That, of course, remains to be seen. President Taylor particularly emphasized the need for an independent UN mechanism that could control sanctions, and called for sanctions monitors. We, on our side, suggested that the best course for the Government of Liberia would be to cooperate fully with the sanctions committee, chaired by Ambassador Mahbubani. That committee has an important responsibility in ensuring the effective implementation of the sanctions, as long as they are in force.
The humanitarian situation in the Mano River region continues to be extremely serious. Hundreds of thousands of refugees are still suffering from previous hostilities in Sierra Leone and new clashes along the border between Guinea and Liberia. The European Union recognizes the substantial efforts made by the Government of Guinea in hosting most of these refugees. We welcomed the assurances on refugee security which were made in February by President Conté to the new UN High Commissioner for Refugees, and hoped these would be fully implemented.
As regards the northern part of Liberia, in and around Lofa County, the actual situation is still unclear to us. Estimates of very large numbers of internally displaced persons there have been circulated, but it is difficult to establish reliable statistics since no external actors are permitted access into the area. Refugees, fleeing by sea, have in the last few days born witness of a deteriorating situation. Also the human rights situation in Liberia is getting worse, and should be given increased attention. The European Union intends to conduct an open and frank dialogue with the Liberian government on this, and on the need for a global solution to the crisis.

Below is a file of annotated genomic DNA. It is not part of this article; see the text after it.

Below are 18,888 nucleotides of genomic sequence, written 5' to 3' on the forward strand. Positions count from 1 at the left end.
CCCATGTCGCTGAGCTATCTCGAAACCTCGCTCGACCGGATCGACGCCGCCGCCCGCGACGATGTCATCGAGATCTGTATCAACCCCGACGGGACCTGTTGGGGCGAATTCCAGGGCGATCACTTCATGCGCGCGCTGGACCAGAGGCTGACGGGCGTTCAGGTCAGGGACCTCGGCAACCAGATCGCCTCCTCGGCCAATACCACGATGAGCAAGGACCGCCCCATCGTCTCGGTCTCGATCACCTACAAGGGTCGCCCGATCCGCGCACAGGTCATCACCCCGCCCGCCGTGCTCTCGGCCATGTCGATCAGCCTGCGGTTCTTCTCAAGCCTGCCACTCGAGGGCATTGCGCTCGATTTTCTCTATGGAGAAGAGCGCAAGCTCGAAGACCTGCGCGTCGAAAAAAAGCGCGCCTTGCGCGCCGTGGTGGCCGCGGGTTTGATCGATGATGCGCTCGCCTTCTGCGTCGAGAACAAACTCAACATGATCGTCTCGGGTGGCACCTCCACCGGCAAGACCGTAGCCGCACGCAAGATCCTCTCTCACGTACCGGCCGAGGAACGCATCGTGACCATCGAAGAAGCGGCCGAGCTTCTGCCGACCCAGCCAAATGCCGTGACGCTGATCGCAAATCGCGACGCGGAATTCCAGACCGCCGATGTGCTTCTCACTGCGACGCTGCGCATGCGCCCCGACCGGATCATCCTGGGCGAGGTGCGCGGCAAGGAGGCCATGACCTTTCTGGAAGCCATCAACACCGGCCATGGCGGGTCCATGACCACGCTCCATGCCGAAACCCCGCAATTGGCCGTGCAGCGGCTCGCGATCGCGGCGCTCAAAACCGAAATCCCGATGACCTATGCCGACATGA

Visiting the Mano River countries, we found a strong fear of a spread of the conflict there to neighboring countries. If instability persists in Liberia, Sierra Leone and Guinea, there is a clear risk that we will see an economy dominated by illicit trafficking in arms and goods, by mercenaries and other elements with potentially destabilizing effects for the whole region.
It is the view of the European Union that the humanitarian and political crisis in this area cannot be solved without a direct dialogue between the governments concerned. President Kabbahs initiative to engage the countries of Mano River in a dialogue could be a first step, that could be supported. It is also vital that the international community acts in a coordinated manner in the promotion of basic confidence building measures, which are necessary for this process. However welcome, stabilization in only one country is not sufficient for the over-all stability in the sub-region.
The European Union and its member states make up an important part of the donor community in this region. Wed like to increase our coordination with others, in particular with the United Nations. We see a scope also for more general cooperation between the EU and the UN, in West Africa and in the Mano River region in particular.
This statement has dealt with a region far away from Europe, our own continent. That does not lessen our concern over a political and humanitarian crisis that has led to so much unnecessary suffering. These are countries rich in natural resources, with the most beautiful scenery. The people around the Mano River should be able to develop their land, look forward to a prosperous future, and leave civil strife behind. Their children should be able to go to school, not to have to go to war. For the United Nations, as for the European Union, and the world community at large, there could be no finer mission than to assist these people in making that come true.